“… the world…” This word separates Christians of all times into those who believe in “free will” and those who believe in “election and predestination.” “… that He gave…,“ a fairly simple verb. But, it does raise the question, “What is a gift?” Does something that is a “gift,” have a contribution by the recipient? Is a gift that I help purchase or assist in its giving, truly a gift. If my son, Ben, gives me $5.00 to help buy his bicycle that costs $50.00, does he see the bicycle as a gift or something to which he contributed? With this example, we are back to the debate between “free will” and “predestination,” for a person with truly free will contributes his $5.00 towards the purchase of his salvation.

“… His only Begotten Son…” Son denotes a Father. “Begotten” complicates the relationship. “Only” complicates it further. For several centuries after Christ, theologians debated the issues of the Trinity, resulting in the Apostle’s, Nicene, Athanasian, Chalcedon, and other creeds crafted with thousands of hours of research and debate.

“…whoever…” “… believes…” “… not perish…” “… everlasting life…” I could pose similar complexities for these words, as well. John 3:16, simple? I think not.

I hear the argument coming, “One does not have to know everything about John 3:16 to believe it and be saved!” Well, I agree wholeheartedly, but will say three things about your proposal. 1) In spite of this long introduction, the issue before us is truth. Truth is the most important issue (below) that individual man or mankind itself faces. If truth does not exist, nothing else matters. If truth does not exist, anyone can do whatever they want and never be criticized by anyone else. If truth does not exist, it does not matter whether “God is love” and John 3:16, because one cannot know that they are true.

2) If one does not have to know everything about John 3:16 to be saved, exactly what does one have to know to be saved? I would have you make a list from 1-5 or 1-10 or 1-100 or however long your list is, but I challenge you to make a list. As you do so, you will find that it is not so simple after all. What did the thief on the cross know? For surely, he was with Christ that day in heaven.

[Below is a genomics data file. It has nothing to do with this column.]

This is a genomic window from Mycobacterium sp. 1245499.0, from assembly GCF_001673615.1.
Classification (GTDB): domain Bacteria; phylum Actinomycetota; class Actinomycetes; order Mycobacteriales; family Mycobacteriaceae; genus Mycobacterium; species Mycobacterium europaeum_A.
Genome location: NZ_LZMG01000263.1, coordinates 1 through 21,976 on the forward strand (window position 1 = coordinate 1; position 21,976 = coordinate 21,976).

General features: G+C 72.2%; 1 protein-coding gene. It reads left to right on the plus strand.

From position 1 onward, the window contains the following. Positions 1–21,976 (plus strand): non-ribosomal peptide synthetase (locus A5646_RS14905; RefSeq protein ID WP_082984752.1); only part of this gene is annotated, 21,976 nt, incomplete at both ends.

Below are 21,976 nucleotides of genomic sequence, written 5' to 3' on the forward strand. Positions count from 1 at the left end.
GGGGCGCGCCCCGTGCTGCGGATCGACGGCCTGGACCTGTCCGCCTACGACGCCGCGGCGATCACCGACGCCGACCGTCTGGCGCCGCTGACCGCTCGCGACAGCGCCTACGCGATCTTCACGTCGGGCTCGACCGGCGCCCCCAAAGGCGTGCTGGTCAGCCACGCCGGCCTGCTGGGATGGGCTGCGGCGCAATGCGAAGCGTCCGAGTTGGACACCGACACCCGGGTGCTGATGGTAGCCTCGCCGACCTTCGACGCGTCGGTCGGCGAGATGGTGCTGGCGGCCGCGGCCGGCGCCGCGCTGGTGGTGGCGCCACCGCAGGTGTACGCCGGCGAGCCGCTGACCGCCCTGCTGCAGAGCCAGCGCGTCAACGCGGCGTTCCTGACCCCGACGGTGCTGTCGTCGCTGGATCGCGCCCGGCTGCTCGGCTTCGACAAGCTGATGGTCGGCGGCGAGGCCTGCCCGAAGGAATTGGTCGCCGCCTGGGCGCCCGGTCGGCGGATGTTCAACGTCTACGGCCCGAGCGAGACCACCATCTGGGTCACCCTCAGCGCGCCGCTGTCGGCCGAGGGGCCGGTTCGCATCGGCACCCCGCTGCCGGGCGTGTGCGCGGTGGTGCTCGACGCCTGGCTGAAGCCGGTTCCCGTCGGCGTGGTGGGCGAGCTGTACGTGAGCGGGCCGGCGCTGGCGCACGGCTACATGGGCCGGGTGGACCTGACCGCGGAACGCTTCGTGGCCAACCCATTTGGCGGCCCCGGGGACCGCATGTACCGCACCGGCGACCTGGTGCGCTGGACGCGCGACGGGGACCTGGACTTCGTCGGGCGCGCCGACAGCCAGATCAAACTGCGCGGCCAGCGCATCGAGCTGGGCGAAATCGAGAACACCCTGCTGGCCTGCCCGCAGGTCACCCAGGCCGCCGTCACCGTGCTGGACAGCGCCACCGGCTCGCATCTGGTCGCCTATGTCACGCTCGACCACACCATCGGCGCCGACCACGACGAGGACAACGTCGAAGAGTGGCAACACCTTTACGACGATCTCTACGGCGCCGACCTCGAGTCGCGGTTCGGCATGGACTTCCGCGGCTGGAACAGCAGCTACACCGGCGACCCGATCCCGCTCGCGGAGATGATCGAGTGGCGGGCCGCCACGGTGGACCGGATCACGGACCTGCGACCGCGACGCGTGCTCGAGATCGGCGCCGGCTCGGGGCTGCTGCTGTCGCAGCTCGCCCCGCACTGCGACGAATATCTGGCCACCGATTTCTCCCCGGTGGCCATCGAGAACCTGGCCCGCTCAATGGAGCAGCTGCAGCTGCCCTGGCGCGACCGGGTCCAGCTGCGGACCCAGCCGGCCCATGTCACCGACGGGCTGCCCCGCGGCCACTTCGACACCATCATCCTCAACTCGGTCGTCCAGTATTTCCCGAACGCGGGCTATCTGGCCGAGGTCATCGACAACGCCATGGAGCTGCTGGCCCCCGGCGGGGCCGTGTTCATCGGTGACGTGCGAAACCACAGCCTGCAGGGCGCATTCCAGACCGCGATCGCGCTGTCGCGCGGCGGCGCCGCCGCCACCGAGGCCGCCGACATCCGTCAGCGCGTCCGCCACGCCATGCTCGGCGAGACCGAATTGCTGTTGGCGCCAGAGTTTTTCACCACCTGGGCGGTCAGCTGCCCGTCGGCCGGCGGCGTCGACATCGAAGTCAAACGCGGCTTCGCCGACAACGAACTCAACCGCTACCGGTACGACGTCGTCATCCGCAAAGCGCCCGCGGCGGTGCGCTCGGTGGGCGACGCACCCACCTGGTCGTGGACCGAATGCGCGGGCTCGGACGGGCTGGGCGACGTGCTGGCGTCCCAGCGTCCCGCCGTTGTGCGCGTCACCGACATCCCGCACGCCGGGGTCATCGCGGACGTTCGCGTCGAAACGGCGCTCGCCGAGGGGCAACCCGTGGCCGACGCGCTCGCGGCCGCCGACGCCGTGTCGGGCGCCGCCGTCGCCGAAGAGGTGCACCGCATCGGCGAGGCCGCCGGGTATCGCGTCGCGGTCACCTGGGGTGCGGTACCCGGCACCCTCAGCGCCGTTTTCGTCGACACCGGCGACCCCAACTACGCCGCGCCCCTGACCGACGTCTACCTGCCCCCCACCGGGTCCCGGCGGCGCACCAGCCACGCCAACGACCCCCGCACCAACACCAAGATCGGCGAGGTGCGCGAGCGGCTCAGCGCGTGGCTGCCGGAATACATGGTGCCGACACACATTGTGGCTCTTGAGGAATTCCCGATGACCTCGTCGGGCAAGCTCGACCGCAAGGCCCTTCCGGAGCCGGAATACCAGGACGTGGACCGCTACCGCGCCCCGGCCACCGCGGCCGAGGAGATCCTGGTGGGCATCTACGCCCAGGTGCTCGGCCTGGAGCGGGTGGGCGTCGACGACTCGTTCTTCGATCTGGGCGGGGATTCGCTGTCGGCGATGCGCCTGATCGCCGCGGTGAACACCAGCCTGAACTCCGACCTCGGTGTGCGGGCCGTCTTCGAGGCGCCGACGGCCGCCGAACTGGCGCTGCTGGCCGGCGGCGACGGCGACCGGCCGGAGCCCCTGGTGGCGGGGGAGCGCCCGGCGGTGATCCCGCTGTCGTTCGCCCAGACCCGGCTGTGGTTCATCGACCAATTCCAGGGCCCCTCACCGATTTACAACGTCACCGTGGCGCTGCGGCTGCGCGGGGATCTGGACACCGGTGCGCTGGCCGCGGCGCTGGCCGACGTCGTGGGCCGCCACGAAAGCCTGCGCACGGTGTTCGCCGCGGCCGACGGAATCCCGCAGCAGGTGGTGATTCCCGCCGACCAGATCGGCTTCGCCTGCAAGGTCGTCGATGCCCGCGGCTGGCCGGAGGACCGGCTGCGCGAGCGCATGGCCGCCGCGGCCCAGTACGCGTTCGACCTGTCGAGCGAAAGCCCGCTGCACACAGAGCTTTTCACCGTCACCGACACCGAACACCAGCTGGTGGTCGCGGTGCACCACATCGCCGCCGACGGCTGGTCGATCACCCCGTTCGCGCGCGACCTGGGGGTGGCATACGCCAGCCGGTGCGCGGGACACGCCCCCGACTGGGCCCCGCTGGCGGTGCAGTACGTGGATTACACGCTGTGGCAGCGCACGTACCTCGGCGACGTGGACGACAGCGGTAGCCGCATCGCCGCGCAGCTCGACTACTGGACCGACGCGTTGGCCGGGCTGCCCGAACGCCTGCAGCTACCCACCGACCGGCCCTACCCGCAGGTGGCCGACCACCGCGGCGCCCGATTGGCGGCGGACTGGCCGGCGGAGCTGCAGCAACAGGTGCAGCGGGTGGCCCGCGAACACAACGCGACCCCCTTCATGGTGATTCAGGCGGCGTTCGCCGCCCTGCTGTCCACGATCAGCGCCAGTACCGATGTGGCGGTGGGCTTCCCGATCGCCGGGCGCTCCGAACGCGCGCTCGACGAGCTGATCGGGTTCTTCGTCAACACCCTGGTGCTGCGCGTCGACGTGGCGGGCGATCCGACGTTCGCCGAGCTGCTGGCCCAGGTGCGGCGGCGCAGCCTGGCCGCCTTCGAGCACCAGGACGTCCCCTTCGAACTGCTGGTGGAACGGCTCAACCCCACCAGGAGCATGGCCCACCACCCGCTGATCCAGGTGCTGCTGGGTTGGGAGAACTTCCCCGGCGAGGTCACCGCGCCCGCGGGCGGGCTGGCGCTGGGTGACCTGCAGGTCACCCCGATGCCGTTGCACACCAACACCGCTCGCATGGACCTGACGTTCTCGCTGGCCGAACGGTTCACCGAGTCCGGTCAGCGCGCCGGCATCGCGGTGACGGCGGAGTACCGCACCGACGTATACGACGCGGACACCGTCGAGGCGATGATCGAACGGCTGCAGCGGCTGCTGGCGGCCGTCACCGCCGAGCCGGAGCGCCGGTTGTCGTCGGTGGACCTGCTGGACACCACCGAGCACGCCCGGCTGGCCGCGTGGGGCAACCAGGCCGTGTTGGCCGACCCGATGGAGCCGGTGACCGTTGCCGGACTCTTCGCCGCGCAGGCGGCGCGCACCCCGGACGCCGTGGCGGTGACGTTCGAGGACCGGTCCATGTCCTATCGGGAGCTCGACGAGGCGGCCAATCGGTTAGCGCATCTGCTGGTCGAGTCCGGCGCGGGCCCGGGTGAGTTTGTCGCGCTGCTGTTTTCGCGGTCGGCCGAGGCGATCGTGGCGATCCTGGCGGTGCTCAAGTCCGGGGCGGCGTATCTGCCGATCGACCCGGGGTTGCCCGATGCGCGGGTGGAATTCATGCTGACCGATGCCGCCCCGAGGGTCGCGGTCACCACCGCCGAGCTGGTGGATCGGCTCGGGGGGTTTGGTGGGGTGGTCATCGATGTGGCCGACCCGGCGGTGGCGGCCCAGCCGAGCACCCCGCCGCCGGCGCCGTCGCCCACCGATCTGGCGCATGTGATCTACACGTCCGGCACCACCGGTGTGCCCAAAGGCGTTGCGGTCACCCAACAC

3) Why will one person to whom you present John 3:16 accept it and another reject it? Why will the humanist vigorously deny it and work to persecute Christians? Perhaps, there is no way to make John 3:16 realistically simple. Perhaps, one might understand the Trinity and the cataclysmic destruction that resulted from sin with a little more contemplation of the words of John 3:16 from their fuller development throughout Scripture.

(I will not deny that hundreds of thousands have been saved through this simple verse and through a simple gospel. But, I will deny that any Christian can worship God with any fullness and reality [that is, according to Christ‘s directive, to worship God “in spirit and in truth”] without beginning to grasp the immensity of the verse’s meaning. And, that no Christian can understand John 3:16 without understanding many of the other verses that give a fuller meaning to the verse. And, finally, how can a Christian ever be satisfied with a stagnant knowledge of God and His salvation?)

4. “What Is Truth?”

On the issue of truth, many Christians and many non-Christians like to start with the question posed by Pilate to Jesus, “What is truth?” So, I might as well begin there. Some dilettantes deny that Jesus ever answered this question because He did not answer Pilate when he posed the question. However, Jesus answered it on many other occasions. I have cited one above. Another is, “If you abide in My word, you are My disciples indeed. And you shall know the truth, and the truth shall make you free” (John 8:31-32). “When He, the Spirit of truth, has come, He will guide you into all truth; for He will not speak on His own authority, but whatever He hears He will speak; and He will tell you things to come. He will glorify Me, for He will take of what is Mine and declare it to you (John 16:13-14). All true Christians believe that Jesus is the truth.

So, philosophically, how do we understand and apply Jesus or the Trinity as the truth? Just this, truth becomes a Person or Persons – the Trinity. They embody truth. They cannot lie. So, our first principle of truth is that truth is ultimately subjective — that it is determined by a Person or Persons.

(The Trinity also answers another ethical dilemma, the problem of the one, the few, and the many. Righteousness for one requires righteousness for all. Or, what is right for one person is right for all people. Or, what is right for the individual is right for the family is right for a group is right for a city is right for a nation is right for the world.! But, that issue is for another time and place.)

Truth, then, is what God knows of an object or person. Truth is “reality” or Reality. But, we are not God, so what can we know of His mind.

It is amazing to me that otherwise great teachers, usually Christians, in many ages have erred on this problem. The Pietists, like the Gnostics, have sought for a “deeper” life and deeper relationship with God. The Scholastics attempted to integrate Greek philosophy with Scripture. Quakers sought the “inner light.” Many Scots held to “natural common sense.” Thomas Jefferson and the modern Neo-orthodox tried to determine what is and is not God’s Word in the Bible.

The only truth that we know of God is the 66 books of the Protestant Bible. For that reason, it is called Revelation. God revealing His mind to us. If God is truth, His Word is truth. And the only Word from God that we have is the Bible. The Bible, then, is the only truth that we can know.